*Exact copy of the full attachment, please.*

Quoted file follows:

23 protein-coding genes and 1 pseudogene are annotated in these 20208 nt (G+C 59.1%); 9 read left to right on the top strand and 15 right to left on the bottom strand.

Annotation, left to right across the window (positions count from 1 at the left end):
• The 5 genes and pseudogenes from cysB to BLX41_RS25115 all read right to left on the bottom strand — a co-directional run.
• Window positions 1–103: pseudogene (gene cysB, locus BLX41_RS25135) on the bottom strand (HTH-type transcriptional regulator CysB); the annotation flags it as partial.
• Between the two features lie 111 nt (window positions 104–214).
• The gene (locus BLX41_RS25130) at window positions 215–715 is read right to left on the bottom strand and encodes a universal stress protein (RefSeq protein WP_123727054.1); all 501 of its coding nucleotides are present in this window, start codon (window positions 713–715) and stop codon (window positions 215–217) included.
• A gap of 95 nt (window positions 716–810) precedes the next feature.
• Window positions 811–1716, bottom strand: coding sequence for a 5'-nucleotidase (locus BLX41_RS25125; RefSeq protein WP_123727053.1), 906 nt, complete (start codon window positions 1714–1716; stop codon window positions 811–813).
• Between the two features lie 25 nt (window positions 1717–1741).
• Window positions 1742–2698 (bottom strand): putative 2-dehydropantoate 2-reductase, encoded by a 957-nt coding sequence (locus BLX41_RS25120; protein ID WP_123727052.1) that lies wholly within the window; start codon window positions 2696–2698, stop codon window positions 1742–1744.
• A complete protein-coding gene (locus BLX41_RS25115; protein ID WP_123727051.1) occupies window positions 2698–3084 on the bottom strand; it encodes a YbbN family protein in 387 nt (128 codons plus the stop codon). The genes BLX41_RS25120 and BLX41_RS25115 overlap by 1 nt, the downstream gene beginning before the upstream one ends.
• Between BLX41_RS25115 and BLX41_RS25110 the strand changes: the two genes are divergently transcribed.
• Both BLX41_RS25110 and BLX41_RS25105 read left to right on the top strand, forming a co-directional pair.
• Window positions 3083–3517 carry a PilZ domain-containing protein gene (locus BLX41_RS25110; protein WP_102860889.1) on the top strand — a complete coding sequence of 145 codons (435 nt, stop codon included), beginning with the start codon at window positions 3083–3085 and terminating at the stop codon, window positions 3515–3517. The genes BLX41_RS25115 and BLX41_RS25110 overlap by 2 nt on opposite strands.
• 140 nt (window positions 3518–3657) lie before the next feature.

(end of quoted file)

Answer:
23 protein-coding genes and 1 pseudogene are annotated in these 20208 nt (G+C 59.1%); 9 read left to right on the top strand and 15 right to left on the bottom strand.

Annotation, left to right across the window (positions count from 1 at the left end):
• The 5 genes and pseudogenes from cysB to BLX41_RS25115 all read right to left on the bottom strand — a co-directional run.
• Window positions 1–103: pseudogene (gene cysB, locus BLX41_RS25135) on the bottom strand (HTH-type transcriptional regulator CysB); the annotation flags it as partial.
• Between the two features lie 111 nt (window positions 104–214).
• The gene (locus BLX41_RS25130) at window positions 215–715 is read right to left on the bottom strand and encodes a universal stress protein (RefSeq protein WP_123727054.1); all 501 of its coding nucleotides are present in this window, start codon (window positions 713–715) and stop codon (window positions 215–217) included.
• A gap of 95 nt (window positions 716–810) precedes the next feature.
• Window positions 811–1716, bottom strand: coding sequence for a 5'-nucleotidase (locus BLX41_RS25125; RefSeq protein WP_123727053.1), 906 nt, complete (start codon window positions 1714–1716; stop codon window positions 811–813).
• Between the two features lie 25 nt (window positions 1717–1741).
• Window positions 1742–2698 (bottom strand): putative 2-dehydropantoate 2-reductase, encoded by a 957-nt coding sequence (locus BLX41_RS25120; protein ID WP_123727052.1) that lies wholly within the window; start codon window positions 2696–2698, stop codon window positions 1742–1744.
• A complete protein-coding gene (locus BLX41_RS25115; protein ID WP_123727051.1) occupies window positions 2698–3084 on the bottom strand; it encodes a YbbN family protein in 387 nt (128 codons plus the stop codon). The genes BLX41_RS25120 and BLX41_RS25115 overlap by 1 nt, the downstream gene beginning before the upstream one ends.
• Between BLX41_RS25115 and BLX41_RS25110 the strand changes: the two genes are divergently transcribed.
• Both BLX41_RS25110 and BLX41_RS25105 read left to right on the top strand, forming a co-directional pair.
• Window positions 3083–3517 carry a PilZ domain-containing protein gene (locus BLX41_RS25110; protein WP_102860889.1) on the top strand — a complete coding sequence of 145 codons (435 nt, stop codon included), beginning with the start codon at window positions 3083–3085 and terminating at the stop codon, window positions 3515–3517. The genes BLX41_RS25115 and BLX41_RS25110 overlap by 2 nt on opposite strands.
• 140 nt (window positions 3518–3657) lie before the next feature.